January 25, 2018
As the recent furore over pay levels at the BBC demonstrates, the gender pay gap is never far from the headlines. The resulting media coverage ought to have been sufficient to make any organisation pause for thought – even those considerably smaller and less well known than the BBC. And, although the gender pay gap is reportedly at its lowest level for twenty years, no organisation is immune to charges of institutional sexism as regards pay levels for male and female employees.
In April 2017, two new regulations came into force: the Equality Act 2010 (Gender Pay Gap Information) Regulations 2017, and the Equality Act 2010 (Specific Duties and Public Authorities) Regulations 2017. Both apply to organisations with 250 or more employees, with the former covering the private and voluntary, and the latter applying to public bodies. The regulations require affected organisations to publish data on their gender pay gap by April 2018.
Who counts as an employee?
Both sets of regulations use the same definition as the Equality Act 2010. This includes zero-hours workers and apprentices. Consultants may also count as an employee.
Anyone on reduced rates of pay while on sick leave or maternity, adoption or shared parental leave is excluded. Agency workers fall under the umbrella of the agency with which they have an employment contract.
The government has provided non-binding guidance on how to interpret the meaning of ‘employee’ but it may be necessary to take specialist legal advice to ensure all relevant individuals are included.
Do similar requirements apply to smaller employers?
Not currently – although they are encouraged to monitor their gender pay gap. Moreover, given that there is a definite trend towards decreasing tolerance of gender pay gaps, it may be prudent for smaller organisations to follow the lead set by larger ones. Organisations with fluctuating headcounts should also remember that the gender pay gap reporting requirements apply to any year in which the headcount is 250 or more, even if it was below that level the previous year and is expected to be below that figure once more in the following year.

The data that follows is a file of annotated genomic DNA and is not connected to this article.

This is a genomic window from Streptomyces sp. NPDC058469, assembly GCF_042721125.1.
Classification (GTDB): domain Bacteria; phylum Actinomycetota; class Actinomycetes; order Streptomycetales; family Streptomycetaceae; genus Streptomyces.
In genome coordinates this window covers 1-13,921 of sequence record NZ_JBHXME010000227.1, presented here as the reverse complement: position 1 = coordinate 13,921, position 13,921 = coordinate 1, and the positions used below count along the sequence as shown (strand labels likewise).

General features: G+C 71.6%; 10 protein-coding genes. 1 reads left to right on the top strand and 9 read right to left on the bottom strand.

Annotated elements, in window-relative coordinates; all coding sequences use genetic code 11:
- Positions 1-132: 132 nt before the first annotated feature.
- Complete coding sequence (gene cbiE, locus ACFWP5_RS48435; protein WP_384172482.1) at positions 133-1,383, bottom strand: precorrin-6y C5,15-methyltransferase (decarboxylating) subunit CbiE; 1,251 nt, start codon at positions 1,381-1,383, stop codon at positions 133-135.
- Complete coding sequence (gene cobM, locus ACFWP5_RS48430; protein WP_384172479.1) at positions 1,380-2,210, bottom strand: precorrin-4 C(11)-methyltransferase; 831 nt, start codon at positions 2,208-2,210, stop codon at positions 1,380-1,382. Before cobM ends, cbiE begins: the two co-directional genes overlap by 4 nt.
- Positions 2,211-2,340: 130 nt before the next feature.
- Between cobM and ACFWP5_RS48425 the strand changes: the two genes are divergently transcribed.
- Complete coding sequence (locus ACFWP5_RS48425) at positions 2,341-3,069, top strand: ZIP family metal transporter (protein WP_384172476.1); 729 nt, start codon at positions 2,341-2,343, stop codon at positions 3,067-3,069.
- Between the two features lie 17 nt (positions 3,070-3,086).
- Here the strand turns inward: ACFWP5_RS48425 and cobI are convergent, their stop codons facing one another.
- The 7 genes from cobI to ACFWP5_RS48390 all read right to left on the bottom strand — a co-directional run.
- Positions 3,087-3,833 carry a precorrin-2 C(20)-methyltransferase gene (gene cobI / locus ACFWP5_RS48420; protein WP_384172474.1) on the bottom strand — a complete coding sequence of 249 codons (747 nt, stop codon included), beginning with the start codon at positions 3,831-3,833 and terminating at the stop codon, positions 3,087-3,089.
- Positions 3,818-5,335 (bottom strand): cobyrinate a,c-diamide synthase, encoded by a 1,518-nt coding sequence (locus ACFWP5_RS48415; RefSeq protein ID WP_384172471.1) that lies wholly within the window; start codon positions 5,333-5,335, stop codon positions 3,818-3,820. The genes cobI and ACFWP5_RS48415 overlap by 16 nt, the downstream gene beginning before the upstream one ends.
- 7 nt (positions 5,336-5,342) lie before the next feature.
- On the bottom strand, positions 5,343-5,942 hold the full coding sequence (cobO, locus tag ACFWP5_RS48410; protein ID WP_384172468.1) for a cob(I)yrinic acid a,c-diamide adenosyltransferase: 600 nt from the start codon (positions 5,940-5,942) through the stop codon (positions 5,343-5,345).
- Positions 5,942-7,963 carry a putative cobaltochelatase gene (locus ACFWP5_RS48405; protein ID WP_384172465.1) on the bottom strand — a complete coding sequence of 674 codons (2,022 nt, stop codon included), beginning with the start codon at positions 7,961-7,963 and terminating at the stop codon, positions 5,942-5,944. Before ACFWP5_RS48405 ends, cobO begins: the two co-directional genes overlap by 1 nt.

What must the report contain?
The report needs to contain six pieces of information.
1. The difference between the mean hourly rate of pay of male full-pay relevant employees and that of female full-pay relevant employees.
2. The difference between the median the mean hourly rate of pay of male full-pay relevant employees and that of female full-pay relevant employees.
3. The difference between the mean bonus pay paid to male relevant employees and that of female relevant employees.
4. The difference between the median bonus pay paid to male relevant employees and that of female relevant employees.
5. The proportions of male and female relevant employees paid bonus pay.
6. The proportions of male and female relevant employees in the lower, lower middle, upper middle and upper quartile pay band.
What counts as ‘pay’ and ‘bonus’?
‘Pay’ means an employee’s basic pay. It covers pay for leave and any pay for piecework or shift premium pay. It does not cover overtime pay or any non-monetary remuneration. It also does not include redundancy payments or payment in lieu of taking leave.
‘Bonus pay’ means money, securities, securities options, interest in securities, vouchers, non-consolidated bonuses, and any pay relating to profit sharing, performance, incentive, commission or productivity.
Where to publish the information?
Organisations must publish the collated information on their own website (which needs to be accessible both to employees and the general public) and on the gov.uk website. The information must be published on an annual basis. The deadline for first publication is approaching rapidly: 4th April 2018 for private and voluntary sector employers, and 30th March 2018 for public sector organisations.
What are the penalties for failing to publish the required information?
There are no civil or criminal penalties as such but this does not mean that the legislation is toothless. The potential for reputational damage is significant and, as evidenced by the BBC, not to be underestimated. Additionally, a tribunal considering an equal pay claim would be likely to draw adverse inferences from inaccurate or absent published information.
If you are an employer and feel like you would like more advice on this matter, do not hesitate to get in contact with our experienced employment team.